by conducting unconfined compression tests on samples prepared with different values of variables including vibration velocity,

starting vibration time, and mixing ratio. Vibration velocities of 0.25 and 0.50 cm/s did not greatly affect the strength. However,

vibration velocities of above 2.50 cm/s significantly affected the decrease in strength, and the starting vibration time also had a

clear effect on specimens cured for less than 2 hours.

Prof. T.h. Kim, Mr. S.h. You,
Volume 13, Issue 2 (Transaction B: Geotechnical Engineering June 2015)

The ground improvement using Plastic Board Drain (PBD) in soft soil was undertaken by sand mat formation, PBD installation, preloading surcharge, and removal of surcharge. During this procedure, the sand mat formation induced an initial settlement. However, it was very difficult to estimate that settlement due to PBD installation, which frequently destroyed the instruments installed in the ground. Consequently, the initial settlement was not properly included in total settlement. In this study, the initial settlement was estimated using ground level measurement and cone penetration test. Both predicted almost the same amount of initial settlement. The initial settlement is linearly increased with the depth of the sand mat. The degree of consolidation and the time of surcharge removal were estimated using the settlement included the initial settlement. Correct estimation of initial settlement is very important because it is a critical factor, which affects total settlement and the time of surcharge removal. If the initial settlement is not considered, the preloading surcharge may be overloaded or the time of surcharge removal may be predicted incorrectly. Consequently, the prediction of settlement, which requires to management of construction procedure of the project, may be wrong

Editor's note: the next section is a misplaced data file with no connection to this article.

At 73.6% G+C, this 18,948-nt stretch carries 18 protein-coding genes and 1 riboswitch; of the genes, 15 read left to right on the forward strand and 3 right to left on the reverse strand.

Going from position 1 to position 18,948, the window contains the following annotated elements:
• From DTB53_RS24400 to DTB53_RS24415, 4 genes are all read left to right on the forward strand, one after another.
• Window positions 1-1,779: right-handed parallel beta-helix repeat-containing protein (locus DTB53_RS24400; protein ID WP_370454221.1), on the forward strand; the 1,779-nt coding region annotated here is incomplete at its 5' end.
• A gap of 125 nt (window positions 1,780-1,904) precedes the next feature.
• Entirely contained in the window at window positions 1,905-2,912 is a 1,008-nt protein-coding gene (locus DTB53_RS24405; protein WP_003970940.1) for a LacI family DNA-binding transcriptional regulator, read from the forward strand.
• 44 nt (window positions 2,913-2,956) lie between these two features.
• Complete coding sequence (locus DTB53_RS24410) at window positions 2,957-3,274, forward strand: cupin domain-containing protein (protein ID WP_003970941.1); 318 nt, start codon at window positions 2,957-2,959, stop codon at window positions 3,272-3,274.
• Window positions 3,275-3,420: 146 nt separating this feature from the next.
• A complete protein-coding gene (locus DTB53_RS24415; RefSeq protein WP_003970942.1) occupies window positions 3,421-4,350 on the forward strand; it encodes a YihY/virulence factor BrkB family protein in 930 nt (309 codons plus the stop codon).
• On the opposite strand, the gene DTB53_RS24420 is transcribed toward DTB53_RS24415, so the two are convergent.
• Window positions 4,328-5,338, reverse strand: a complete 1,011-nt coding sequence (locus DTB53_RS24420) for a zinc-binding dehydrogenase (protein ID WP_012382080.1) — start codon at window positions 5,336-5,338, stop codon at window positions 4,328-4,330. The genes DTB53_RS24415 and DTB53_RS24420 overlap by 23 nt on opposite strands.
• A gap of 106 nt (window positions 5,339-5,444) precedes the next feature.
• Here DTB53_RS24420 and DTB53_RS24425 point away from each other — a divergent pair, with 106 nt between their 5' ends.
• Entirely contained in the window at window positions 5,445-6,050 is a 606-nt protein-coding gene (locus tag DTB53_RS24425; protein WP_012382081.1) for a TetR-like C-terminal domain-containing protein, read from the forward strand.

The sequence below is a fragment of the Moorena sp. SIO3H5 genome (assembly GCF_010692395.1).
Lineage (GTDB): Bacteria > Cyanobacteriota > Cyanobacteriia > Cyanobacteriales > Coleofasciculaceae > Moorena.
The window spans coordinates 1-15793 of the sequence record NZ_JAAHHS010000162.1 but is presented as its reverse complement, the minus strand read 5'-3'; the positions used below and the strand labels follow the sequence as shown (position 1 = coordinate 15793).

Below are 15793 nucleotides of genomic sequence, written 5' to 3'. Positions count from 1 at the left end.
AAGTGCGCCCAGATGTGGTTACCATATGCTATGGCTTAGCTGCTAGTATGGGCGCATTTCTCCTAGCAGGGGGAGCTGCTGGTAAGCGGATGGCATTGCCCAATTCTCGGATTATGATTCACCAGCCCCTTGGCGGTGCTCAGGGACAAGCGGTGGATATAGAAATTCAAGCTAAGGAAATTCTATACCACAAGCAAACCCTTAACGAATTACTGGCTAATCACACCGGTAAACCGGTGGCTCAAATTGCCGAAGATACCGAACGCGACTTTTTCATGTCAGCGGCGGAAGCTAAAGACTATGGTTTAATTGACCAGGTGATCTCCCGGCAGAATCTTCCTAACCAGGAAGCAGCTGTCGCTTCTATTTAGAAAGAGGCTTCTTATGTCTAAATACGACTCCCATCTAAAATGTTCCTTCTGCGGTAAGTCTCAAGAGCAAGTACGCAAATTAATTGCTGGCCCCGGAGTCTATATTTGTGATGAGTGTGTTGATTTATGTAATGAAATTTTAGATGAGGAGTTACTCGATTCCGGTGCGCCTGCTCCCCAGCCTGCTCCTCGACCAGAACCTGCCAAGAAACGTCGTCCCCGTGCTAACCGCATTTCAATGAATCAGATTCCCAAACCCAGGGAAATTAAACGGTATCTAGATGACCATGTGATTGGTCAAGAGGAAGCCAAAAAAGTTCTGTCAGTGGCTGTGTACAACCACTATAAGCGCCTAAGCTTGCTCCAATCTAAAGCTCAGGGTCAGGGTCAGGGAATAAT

Yeon Yeu, Youngseok Kim, Dongwook Kim,
Volume 14, Issue 7 (Transaction B: Geotechnical Engineering 2016)

Pile penetration and rebound amount measurements during pile driving are important in analysis of penetration and bearing characteristics of piles and for assurance of pile installation quality. Traditional manual measurement of penetration and rebound of piles exposes engineers under unfavorable environment of injury risk and significant vibration and noise. To improve accuracy of pile penetration and rebound measurements and to ensure safety of engineers during pile driving, the close-range photogrammetry approach was implemented. For the track of three-dimensional spatial information of one point on the pile during driving, a series of stereo pair images of the point attached on a pile is required using more than two camera systems at different locations. In this study, two charge coupled device cameras were used to obtain stereo images. Robust measurements and reliable results can be guaranteed by the constrained geometry of close-range photogrammetry. From the field implementation, it was found that the newly developed pile penetration and rebound measurement system is accurate and safe.